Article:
An anonymous reader quotes a report from The Guardian: More than 1,000 scientists and postgraduate students were barred from working in the UK last year on national security grounds, amid a major government crackdown on research collaborations with China. Figures obtained by the Guardian reveal that a record 1,104 scientists and postgraduate students were rejected by Foreign Office vetting in 2022, up from 128 in 2020 and just 13 in 2016.
The sharp increase follows a hardening of the government’s stance on scientific ties with China, with warnings from MI5 of a growing espionage threat, major research centers being quietly shut down and accusations by a government minister that China’s leading genomics company had regularly sought to hack into the NHS’s genetic database. Geopolitical tensions stepped up further this week, as the US, Australia and the UK announced a multi-decade, multibillion-dollar deal aimed at countering China’s military expansion in the Indo-Pacific. China said the Aukus plan to build a combined fleet of elite nuclear-powered submarines was “a path of error and danger.”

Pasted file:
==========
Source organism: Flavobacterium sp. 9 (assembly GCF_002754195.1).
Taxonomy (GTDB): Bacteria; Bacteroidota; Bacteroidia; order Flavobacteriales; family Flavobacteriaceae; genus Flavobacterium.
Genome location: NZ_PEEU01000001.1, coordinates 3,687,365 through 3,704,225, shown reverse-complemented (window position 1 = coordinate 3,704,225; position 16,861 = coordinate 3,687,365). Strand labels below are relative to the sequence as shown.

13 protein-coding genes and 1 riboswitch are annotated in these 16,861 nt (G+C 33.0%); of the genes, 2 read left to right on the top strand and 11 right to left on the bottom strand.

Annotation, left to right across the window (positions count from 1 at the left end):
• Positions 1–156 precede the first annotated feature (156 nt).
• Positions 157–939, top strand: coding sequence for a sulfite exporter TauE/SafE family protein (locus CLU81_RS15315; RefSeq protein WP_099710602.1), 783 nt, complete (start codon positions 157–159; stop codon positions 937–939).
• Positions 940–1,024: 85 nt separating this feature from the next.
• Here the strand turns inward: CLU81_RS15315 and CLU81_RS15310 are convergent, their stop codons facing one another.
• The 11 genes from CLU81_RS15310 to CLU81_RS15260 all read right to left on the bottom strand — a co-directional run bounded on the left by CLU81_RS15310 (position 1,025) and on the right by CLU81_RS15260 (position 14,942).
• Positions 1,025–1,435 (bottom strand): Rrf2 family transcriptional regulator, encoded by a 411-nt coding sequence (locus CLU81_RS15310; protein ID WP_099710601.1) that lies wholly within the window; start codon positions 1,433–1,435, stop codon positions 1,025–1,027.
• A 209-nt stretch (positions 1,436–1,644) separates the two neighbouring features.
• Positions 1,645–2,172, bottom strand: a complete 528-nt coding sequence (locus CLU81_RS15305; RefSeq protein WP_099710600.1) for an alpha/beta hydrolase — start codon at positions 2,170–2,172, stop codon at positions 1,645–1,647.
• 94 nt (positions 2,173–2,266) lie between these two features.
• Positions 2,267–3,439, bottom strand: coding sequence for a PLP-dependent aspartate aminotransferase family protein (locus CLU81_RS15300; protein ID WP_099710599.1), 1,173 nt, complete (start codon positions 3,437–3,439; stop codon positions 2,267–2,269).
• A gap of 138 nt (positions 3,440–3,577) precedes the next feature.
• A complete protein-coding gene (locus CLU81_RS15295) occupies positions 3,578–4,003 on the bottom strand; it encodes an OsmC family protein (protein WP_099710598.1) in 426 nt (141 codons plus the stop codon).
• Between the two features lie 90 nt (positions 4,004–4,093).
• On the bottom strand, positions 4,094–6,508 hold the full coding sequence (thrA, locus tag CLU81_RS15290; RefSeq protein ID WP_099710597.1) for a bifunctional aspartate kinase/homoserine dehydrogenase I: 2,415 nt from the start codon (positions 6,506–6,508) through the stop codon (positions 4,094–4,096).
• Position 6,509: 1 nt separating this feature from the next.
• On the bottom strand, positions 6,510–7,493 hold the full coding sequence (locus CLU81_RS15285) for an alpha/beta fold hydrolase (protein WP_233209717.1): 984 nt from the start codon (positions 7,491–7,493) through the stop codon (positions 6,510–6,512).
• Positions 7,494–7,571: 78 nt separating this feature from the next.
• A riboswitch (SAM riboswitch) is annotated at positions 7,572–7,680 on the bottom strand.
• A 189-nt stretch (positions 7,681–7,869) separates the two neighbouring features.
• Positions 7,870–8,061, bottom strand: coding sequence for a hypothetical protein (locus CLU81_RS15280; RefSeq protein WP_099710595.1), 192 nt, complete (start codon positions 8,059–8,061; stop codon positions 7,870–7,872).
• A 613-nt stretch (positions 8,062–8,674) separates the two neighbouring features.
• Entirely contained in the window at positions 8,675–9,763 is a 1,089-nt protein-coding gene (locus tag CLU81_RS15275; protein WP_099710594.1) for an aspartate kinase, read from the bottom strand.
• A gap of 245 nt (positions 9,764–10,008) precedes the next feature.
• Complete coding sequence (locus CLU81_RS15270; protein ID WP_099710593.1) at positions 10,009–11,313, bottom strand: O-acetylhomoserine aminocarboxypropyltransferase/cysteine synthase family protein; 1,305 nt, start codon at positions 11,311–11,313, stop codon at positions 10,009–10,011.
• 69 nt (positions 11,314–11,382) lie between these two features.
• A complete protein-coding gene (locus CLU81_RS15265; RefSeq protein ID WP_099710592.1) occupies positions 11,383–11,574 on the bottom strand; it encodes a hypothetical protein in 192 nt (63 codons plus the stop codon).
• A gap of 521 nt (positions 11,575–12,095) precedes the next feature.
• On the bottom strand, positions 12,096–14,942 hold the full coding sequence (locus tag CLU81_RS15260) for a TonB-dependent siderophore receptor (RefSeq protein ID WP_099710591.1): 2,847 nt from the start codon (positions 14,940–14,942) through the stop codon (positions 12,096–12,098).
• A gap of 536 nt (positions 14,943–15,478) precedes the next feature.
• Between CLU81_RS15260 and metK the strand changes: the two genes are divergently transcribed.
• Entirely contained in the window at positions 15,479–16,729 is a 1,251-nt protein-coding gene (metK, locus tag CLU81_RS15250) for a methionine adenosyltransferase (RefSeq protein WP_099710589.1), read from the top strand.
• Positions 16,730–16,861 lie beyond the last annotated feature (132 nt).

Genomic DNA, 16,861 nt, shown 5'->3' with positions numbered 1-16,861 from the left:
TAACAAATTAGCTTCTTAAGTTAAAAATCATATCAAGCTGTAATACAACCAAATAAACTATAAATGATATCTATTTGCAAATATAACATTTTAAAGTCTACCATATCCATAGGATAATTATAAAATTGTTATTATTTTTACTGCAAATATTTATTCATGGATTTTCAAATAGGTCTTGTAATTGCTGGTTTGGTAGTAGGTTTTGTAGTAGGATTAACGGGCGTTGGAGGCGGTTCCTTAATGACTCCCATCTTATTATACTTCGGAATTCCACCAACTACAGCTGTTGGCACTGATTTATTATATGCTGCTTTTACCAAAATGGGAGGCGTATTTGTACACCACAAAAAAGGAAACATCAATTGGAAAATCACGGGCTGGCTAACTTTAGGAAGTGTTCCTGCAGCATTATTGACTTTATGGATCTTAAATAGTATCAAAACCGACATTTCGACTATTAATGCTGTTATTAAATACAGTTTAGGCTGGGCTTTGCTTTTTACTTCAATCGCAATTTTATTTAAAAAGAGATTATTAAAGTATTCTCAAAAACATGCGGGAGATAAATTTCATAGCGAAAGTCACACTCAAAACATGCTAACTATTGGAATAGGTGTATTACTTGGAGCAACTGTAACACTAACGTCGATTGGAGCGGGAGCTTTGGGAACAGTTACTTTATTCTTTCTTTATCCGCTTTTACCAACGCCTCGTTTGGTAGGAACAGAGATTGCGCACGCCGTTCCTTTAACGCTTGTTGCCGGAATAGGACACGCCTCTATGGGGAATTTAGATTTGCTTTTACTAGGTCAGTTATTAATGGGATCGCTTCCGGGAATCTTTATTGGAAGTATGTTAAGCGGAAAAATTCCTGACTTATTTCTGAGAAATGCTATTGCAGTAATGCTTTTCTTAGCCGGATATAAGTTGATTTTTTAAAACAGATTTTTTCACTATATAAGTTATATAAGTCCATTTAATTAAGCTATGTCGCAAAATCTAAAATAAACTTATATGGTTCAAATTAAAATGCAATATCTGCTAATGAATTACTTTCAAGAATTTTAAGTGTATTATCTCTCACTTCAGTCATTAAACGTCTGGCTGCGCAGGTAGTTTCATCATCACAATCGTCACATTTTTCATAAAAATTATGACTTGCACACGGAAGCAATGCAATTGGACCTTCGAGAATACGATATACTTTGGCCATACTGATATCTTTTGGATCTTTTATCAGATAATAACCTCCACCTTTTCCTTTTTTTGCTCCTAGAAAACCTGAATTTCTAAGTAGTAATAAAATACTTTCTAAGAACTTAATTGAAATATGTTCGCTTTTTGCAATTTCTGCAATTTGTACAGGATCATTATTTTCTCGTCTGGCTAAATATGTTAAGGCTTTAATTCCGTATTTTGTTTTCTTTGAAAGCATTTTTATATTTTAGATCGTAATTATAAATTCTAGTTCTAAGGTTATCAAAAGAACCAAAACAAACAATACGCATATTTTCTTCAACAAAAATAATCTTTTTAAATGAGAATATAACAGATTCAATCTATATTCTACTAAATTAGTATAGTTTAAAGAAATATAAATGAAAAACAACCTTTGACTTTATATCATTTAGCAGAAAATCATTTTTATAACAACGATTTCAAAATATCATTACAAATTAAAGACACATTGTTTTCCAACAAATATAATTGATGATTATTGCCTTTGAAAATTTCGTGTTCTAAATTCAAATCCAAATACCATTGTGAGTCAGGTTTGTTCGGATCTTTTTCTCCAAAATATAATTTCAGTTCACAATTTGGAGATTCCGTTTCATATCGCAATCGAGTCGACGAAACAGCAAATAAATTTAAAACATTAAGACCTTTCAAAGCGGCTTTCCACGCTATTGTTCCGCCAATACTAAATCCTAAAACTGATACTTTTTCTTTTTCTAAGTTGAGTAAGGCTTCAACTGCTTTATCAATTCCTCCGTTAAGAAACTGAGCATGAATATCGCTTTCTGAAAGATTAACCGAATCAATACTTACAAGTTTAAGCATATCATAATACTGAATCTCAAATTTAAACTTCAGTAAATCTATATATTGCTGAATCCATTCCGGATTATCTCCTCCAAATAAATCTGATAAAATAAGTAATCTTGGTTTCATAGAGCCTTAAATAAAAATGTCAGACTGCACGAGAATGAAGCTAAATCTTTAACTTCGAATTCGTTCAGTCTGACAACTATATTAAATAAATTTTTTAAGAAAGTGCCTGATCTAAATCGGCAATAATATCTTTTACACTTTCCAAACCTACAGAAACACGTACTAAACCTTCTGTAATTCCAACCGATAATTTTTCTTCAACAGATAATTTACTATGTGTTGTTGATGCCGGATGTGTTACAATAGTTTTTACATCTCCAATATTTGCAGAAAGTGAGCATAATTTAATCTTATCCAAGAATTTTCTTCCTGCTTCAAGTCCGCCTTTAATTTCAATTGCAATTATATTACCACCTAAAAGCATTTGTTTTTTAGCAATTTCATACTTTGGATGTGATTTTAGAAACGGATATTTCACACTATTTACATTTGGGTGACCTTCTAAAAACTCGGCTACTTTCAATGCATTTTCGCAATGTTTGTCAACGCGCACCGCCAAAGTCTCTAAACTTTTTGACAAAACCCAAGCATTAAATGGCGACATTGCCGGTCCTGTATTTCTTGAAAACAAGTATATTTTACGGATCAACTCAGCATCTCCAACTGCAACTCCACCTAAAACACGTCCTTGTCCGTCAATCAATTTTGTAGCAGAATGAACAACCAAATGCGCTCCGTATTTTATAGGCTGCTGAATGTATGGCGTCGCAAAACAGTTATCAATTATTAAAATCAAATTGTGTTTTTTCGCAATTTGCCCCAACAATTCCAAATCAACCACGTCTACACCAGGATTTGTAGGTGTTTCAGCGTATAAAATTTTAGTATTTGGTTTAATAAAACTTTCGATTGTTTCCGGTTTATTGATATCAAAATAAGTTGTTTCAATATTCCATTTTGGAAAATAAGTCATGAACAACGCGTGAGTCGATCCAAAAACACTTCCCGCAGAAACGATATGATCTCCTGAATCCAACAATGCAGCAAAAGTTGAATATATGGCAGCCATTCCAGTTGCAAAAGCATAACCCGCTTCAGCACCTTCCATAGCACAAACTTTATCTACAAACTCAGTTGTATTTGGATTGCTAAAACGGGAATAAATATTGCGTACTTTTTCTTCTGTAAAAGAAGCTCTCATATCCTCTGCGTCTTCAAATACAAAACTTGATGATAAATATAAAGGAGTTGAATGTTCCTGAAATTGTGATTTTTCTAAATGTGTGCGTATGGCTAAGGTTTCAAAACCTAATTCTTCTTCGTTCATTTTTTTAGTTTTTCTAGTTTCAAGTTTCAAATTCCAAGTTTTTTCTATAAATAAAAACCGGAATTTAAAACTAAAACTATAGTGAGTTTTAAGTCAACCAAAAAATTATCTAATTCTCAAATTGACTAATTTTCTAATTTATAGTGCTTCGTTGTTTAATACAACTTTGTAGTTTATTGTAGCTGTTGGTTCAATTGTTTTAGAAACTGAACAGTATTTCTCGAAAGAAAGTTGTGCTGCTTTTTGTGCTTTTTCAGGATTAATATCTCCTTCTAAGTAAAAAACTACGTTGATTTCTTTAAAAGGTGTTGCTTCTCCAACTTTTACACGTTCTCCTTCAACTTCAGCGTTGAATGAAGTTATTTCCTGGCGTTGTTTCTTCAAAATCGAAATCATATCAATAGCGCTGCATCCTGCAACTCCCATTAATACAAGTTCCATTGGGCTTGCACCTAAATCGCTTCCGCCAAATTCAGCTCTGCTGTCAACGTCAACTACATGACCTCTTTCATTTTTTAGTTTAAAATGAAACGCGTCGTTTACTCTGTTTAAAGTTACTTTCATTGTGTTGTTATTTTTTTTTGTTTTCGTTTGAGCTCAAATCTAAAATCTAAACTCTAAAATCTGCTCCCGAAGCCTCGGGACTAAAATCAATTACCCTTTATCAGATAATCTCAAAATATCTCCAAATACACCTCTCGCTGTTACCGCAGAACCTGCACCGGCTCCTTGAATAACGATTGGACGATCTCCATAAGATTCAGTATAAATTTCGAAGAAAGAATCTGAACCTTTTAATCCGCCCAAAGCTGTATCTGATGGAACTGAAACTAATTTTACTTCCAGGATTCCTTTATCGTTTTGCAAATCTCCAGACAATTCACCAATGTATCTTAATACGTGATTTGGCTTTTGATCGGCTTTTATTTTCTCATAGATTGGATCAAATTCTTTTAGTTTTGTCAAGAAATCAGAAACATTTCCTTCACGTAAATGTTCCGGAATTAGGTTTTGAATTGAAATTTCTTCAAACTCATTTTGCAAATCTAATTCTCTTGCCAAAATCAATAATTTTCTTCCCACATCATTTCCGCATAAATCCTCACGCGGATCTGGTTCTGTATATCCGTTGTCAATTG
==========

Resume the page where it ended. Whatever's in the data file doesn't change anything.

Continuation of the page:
The Foreign Office declined to give a breakdown by nationality, but data supplied by leading universities including Oxford, Cambridge and Imperial College suggests that, at these institutions at least, Chinese academics account for a majority of those denied clearance. Some have welcomed the policy shift, with one security expert saying the number of academics being barred is “commensurate with the threat.” But leading scientists say the scheme is leaving universities struggling to recruit the best talent from abroad. “A majority of applicants are thought to be scientists seeking to move to the UK to take up offers of research degrees or fellowships,” adds the Guardian. “But the Guardian is also aware of researchers, including five Chinese scientists at Imperial college, who did not pass clearance despite having already held positions at UK universities for several years — and who may have had to leave the UK as a result.”